Look: All most artists want to do is create work. They need to get the resources to do that. We can’t be experts in all areas, so we need support to grow the other side of our businesses. Arts organizations are all real businesses.
I had to learn, for example, how to manage human resources … and this remains a work in progress! I’m not a human resources manager. That’s a specific skill set, but there are people that can help you do that. For example, I worked with an HR consultant through a capacity-building program, and, to this day, when I need to, I can reach out to her. She has helped me tremendously.
D/USA: These are businesses and time, too, is a commodity. What’s your day’s pie chart look like? How do you spend your time: development, artistry, human resources?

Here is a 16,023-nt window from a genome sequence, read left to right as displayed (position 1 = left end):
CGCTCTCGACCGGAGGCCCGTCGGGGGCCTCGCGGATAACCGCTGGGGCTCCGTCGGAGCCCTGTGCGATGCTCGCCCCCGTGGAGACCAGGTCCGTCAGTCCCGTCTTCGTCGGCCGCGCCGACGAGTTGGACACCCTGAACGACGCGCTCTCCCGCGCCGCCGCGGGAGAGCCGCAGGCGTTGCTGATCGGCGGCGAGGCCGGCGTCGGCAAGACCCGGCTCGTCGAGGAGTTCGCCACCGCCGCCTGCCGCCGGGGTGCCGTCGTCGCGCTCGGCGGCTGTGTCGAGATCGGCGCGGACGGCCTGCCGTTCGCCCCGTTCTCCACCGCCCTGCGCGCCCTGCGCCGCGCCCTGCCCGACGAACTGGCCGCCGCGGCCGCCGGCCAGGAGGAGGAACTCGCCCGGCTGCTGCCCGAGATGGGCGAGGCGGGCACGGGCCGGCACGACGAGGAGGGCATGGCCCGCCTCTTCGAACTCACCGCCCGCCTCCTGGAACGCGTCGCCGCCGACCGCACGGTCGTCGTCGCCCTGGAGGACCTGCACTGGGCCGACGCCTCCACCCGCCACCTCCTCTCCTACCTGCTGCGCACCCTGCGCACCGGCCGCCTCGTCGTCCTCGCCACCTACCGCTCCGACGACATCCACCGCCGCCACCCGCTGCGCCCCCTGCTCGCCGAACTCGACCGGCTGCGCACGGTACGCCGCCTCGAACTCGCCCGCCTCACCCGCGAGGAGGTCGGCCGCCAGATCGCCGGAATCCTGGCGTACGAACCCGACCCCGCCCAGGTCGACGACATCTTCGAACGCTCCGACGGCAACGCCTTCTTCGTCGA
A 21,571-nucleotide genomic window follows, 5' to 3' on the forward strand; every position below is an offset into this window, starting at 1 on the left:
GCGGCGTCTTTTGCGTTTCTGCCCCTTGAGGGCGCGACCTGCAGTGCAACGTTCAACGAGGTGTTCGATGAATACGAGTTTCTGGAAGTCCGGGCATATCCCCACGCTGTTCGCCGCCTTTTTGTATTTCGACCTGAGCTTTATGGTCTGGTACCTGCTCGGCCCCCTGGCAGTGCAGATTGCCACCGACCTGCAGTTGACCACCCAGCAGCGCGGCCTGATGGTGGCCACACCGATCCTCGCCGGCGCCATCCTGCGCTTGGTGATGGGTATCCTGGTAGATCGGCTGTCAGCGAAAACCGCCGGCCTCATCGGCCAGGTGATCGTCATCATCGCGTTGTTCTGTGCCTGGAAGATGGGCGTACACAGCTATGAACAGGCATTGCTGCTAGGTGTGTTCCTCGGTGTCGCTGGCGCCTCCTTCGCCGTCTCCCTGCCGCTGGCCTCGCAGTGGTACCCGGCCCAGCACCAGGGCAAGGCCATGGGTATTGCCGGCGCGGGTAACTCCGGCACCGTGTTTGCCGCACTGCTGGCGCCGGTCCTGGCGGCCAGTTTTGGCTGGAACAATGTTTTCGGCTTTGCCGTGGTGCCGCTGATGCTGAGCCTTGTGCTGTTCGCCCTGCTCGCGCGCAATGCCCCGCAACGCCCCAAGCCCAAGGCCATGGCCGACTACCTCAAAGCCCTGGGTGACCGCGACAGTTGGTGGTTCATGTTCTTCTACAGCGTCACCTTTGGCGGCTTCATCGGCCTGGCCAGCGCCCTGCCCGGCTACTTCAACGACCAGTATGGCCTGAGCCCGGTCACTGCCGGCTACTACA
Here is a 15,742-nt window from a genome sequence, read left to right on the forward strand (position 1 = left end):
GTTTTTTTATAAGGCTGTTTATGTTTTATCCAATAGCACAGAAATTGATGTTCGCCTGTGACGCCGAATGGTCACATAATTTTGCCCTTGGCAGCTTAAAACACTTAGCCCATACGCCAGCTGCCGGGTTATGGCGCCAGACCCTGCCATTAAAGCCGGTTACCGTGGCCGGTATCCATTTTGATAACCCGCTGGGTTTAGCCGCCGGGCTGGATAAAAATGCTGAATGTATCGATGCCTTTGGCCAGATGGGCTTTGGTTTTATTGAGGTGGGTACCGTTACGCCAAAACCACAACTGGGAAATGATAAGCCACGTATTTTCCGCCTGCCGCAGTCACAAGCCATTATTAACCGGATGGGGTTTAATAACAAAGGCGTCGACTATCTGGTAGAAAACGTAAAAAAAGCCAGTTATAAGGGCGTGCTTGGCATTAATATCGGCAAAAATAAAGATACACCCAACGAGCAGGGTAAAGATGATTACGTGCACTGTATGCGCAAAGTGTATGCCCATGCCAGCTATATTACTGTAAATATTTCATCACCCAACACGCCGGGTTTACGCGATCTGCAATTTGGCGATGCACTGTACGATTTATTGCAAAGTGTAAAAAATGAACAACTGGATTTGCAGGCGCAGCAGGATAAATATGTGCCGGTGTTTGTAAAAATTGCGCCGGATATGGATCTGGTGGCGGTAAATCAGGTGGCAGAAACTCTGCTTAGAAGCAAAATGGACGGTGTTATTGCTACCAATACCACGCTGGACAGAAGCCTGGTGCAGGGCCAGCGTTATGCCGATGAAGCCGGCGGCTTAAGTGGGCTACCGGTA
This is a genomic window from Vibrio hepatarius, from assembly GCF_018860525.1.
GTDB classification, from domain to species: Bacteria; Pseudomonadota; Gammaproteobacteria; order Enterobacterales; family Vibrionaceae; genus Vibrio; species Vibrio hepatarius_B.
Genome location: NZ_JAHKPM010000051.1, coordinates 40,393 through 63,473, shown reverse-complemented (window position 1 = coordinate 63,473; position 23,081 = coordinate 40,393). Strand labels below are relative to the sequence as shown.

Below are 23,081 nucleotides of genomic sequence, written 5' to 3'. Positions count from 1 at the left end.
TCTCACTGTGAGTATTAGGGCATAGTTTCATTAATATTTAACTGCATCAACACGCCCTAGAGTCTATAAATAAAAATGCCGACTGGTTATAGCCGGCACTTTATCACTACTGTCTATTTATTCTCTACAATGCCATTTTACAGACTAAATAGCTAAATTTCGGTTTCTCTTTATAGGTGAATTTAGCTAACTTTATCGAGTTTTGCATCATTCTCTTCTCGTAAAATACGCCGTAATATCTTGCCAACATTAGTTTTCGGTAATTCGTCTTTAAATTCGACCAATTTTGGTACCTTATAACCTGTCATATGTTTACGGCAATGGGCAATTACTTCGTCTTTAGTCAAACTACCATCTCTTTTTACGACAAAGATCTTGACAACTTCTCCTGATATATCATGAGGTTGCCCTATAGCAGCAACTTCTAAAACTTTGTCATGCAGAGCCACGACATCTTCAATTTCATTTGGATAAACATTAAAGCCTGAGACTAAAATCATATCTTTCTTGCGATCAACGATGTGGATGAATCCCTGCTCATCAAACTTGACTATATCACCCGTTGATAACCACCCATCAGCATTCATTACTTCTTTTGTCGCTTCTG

BW: I have a couple of thoughts on that. First of all, a work day in the non-profit arts is 24 hours. That’s what we signed up for. In those 24 hours, about six to eight hours are for sleep. I do need to sleep to take care of myself. In the remaining 16 hours, I would say, management of the team takes a lot of that. Just day-to-day management and task making is what I’m doing to make everything else happen. I have a development director who does that as her sole focus. To be a true executive director, I should probably focus more on development, but I think a lot of arts organizations and their founders didn’t get into this to strictly be fundraisers or strictly be development people. So I’m very careful not to let this part of the work overtake me. I know that the key to fund-raising is in relationship building and I could do it very well if I focused more on it, but that’s just not what I’m here to do strictly. I’m here to do the work and I want to be part of the work.